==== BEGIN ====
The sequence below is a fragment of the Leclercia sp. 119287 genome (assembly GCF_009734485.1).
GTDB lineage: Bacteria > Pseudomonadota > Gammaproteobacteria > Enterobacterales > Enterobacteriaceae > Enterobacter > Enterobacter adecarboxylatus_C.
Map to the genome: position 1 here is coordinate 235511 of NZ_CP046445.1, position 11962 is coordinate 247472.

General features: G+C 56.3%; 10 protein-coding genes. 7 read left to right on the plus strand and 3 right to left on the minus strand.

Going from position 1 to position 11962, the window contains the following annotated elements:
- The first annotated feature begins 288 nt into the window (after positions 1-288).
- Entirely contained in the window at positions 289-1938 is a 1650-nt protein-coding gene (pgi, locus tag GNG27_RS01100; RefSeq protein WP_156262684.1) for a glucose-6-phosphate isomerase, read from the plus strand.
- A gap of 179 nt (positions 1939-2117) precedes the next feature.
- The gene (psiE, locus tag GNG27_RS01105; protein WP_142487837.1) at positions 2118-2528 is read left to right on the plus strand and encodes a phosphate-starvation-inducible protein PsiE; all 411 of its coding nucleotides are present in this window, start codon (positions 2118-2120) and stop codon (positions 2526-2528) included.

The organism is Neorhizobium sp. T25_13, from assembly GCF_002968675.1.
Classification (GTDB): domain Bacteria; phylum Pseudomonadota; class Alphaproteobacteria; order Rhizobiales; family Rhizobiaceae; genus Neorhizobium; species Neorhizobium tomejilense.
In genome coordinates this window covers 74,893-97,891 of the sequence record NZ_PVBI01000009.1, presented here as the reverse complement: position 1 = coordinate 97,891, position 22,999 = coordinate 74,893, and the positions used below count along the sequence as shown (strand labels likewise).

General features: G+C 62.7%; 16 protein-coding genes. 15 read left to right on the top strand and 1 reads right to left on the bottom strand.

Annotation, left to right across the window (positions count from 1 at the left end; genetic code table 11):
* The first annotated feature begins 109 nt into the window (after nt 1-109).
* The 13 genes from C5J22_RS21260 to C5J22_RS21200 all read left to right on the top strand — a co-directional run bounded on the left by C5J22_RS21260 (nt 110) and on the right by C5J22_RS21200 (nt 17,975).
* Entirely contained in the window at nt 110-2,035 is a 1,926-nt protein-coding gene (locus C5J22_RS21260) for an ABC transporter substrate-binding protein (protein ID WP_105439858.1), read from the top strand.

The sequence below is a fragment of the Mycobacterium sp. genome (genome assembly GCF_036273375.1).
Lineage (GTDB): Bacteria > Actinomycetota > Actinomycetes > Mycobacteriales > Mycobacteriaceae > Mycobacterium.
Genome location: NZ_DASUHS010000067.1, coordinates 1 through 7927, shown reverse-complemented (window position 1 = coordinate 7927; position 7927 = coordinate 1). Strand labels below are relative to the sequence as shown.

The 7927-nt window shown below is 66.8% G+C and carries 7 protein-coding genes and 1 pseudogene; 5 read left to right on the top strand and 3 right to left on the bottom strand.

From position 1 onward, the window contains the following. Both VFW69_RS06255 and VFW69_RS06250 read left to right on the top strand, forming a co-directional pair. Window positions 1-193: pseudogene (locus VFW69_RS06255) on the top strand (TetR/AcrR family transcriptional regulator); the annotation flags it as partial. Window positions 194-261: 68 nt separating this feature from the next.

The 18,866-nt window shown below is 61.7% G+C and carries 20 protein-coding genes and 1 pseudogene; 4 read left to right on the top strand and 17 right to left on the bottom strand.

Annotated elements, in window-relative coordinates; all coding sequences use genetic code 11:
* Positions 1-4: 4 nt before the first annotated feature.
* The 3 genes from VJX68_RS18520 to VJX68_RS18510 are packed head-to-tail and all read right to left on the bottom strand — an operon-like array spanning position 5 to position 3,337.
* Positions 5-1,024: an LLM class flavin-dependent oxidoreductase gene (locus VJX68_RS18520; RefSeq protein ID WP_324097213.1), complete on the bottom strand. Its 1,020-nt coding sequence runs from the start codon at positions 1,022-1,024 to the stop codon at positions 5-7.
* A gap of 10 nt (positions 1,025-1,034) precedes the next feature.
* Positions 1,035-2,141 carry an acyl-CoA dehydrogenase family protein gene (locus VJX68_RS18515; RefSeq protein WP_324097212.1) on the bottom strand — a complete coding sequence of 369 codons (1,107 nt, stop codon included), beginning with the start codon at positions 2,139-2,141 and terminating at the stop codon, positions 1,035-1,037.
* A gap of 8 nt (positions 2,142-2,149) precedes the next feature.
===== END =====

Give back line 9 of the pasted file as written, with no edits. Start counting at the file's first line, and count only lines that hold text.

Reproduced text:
- The gene (psiE, locus tag GNG27_RS01105; protein WP_142487837.1) at positions 2118-2528 is read left to right on the plus strand and encodes a phosphate-starvation-inducible protein PsiE; all 411 of its coding nucleotides are present in this window, start codon (positions 2118-2120) and stop codon (positions 2526-2528) included.